Sony Ericsson Getting Back To Symbian

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Sony Ericsson has been a long term supporter of the Symbian OS. After something of a hiatus in Symbian phones, Sony Ericsson will soon be back with the Satio, its first S60 platform phone. So how is Sony Ericsson gearing up to support Symbian developers? I talked to Christopher David, Head of Developer and Partner Engagement at Sony Ericsson.

Richard: How will Sony Ericsson’s developer program re-engage with Symbian developers as the Satio comes to market?

Christopher: Although the transition from UIQ to the Symbian platform and the launch of Satio has taken a while, our relationship with the Symbian developer community has remained good. We will be looking to re-energise these relationships in the coming weeks and ensure the community is fully aware that we have a continuing commitment to Symbian, starting with Satio.

The key for us is to demonstrate, as we are doing with Java and Flash, that we are committed to being conformant and compliant to the standards and base platform.

Our relationship with developers starts with a clear roadmap of platform support and our Developer World resources: very good documentation, information on our own APIs, tricks and tips, and tools to get developers coding as efficiently and effectively as possible. We do this equally for all the platforms we support.

Getting developers coding is only the beginning of the story. Our customers are telling us they want a phone that is unique and differentiated, not just another me-too device. Part of that differentiation will come from unique software, but more importantly unique software that enhances the user experience of a particular Sony Ericsson phone.

Richard: Doesn’t this approach run contrary to most developer’s strategies, to build to the platform to maximise application sales? Are you offering any incentives to developers for building applications to specific Sony Ericsson phones or user experiences?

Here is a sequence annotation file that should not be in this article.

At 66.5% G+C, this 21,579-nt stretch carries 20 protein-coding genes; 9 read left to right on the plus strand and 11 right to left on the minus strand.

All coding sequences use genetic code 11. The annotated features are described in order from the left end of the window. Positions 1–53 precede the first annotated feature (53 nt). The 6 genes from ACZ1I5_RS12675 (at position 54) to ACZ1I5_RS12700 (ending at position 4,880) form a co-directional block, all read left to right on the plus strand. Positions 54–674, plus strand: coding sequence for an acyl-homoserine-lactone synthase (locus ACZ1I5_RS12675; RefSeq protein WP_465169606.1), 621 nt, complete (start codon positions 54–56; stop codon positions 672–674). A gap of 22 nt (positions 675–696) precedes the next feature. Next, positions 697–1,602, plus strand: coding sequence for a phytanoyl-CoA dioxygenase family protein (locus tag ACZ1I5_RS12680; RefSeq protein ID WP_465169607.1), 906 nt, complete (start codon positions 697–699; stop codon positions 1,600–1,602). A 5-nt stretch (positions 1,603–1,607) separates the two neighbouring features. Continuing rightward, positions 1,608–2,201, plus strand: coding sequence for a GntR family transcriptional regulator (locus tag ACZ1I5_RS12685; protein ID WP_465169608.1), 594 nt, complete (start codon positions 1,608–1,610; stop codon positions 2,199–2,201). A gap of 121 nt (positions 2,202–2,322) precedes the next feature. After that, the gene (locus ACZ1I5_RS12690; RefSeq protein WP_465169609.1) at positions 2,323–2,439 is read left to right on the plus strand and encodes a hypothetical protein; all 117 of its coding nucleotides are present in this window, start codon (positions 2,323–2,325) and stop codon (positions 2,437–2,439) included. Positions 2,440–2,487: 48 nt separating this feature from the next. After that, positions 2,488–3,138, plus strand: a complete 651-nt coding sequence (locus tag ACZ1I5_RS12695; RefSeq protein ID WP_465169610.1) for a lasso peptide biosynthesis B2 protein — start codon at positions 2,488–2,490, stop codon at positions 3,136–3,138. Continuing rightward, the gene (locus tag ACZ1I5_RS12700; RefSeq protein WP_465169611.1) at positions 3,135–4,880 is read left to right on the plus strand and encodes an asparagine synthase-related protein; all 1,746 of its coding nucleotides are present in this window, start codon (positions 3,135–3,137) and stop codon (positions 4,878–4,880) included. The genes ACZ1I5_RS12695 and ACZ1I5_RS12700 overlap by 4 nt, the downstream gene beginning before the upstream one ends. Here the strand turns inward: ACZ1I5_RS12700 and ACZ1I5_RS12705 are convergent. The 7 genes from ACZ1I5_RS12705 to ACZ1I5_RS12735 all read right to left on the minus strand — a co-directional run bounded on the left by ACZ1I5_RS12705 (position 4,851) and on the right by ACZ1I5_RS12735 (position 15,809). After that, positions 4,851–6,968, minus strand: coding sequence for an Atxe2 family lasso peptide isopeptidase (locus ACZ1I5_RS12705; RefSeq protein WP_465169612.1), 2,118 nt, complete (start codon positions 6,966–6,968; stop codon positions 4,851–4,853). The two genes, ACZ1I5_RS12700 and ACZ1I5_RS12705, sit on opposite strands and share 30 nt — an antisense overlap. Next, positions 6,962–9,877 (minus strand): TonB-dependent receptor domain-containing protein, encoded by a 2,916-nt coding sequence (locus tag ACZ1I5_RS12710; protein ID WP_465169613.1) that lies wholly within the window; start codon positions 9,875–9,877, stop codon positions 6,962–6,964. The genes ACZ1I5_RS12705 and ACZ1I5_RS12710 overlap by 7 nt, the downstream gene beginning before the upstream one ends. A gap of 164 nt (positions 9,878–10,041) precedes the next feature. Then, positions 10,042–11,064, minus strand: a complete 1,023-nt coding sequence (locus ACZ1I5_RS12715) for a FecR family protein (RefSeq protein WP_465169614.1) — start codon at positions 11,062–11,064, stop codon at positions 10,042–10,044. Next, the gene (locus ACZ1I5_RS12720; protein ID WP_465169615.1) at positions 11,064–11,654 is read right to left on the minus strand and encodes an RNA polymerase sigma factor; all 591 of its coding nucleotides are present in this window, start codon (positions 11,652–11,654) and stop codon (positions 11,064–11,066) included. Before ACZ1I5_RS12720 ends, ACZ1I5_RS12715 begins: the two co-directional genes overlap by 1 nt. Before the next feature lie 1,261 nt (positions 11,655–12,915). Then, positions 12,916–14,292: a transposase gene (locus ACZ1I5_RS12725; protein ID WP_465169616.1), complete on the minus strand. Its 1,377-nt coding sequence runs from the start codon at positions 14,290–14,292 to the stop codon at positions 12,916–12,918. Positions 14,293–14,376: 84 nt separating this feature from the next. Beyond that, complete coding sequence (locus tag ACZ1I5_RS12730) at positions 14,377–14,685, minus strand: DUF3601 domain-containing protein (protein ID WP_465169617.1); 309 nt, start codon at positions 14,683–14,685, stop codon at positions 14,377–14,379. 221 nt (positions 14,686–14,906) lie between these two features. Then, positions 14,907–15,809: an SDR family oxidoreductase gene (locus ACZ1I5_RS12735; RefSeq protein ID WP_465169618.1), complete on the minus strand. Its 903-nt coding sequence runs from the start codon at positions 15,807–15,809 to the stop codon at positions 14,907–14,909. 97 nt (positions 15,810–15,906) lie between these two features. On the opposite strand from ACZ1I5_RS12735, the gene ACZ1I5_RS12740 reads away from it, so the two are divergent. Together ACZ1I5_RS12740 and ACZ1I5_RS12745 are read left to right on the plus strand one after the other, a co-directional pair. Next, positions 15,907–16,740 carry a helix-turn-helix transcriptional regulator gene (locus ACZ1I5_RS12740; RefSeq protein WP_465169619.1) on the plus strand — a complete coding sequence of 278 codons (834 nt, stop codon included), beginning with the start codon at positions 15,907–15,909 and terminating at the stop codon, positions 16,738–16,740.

Christopher: Building an application that is generic to a platform allows developers to take their application to multiple channels. However the disadvantage of this approach is that these markets are already crowded so gaining exposure and traction can be hard, sometimes very hard.

We believe it is far better for developers’ applications to be visible in a more focused channel. Gaining that visibility is all about thinking in terms of the user experience offered by a phone — such as Satio with its 12 mega pixel camera and strong focus on imaging and entertainment — and how to deliver applications that complement or enhance the user experience. Developers who can do this can gain an elevated position in the Sony Ericsson sales channels (PlayNow arena and Fun & downloads) that deliver application and content to our customers. 

So we have two goals: to foster a community of developers who can build to a generic platform — be that Symbian, Java, or Flash — but also have the ability to build to specific user experiences and the consumer aspirations embodied in our phones.

Richard: While developers can judge what the user experience is of launched Sony Ericsson phones, isn’t it a little difficult for them to do that with a device like Satio when it's not yet available?

Christopher: This is clearly a challenge. We obviously have the usual vehicles of conferences and similar events where we can meet with developers. We also plan to leverage social media and build up information on Developer World to draw developer’s attention to features of the device and how to take advantage of them. We hope to be as open as we can and enable the community to see, understand, and access as many of the device features as possible.

You will see increasing activity as we approach the commercial availability of Satio. 

Richard: You have mentioned access to unique phone features: Cross platform development is now something of a buzz word in manufacturers’ interaction with developers. Given your range of platforms and the hints you have given about unique features, how is Sony Ericsson approaching this challenge?

Christopher: Our goal is to enable developers to build to the unique features of our devices across our product range. One thing we are doing to achieve this is extending our Java platform to all our phones. However, our emphasis is more on determining the right way to deliver our differentiating APIs, whether they be for Walkman, Cyber-shot, TrackID, or Walk Mate, so that developers can take advantage of them whether it be with Java, Flash, or APIs for Symbian.

Richard: What about the XPERIA Panels, is this a technology you might roll out to a wider range of devices?

Christopher: This technology is still evolving, but it’s too early to comment specifically I’m afraid.

Richard: You mentioned earlier that well targeted applications could see better exposure in Sony Ericsson’s consumer channels. Could you explain more about Sony Ericsson’s value proposition to developers?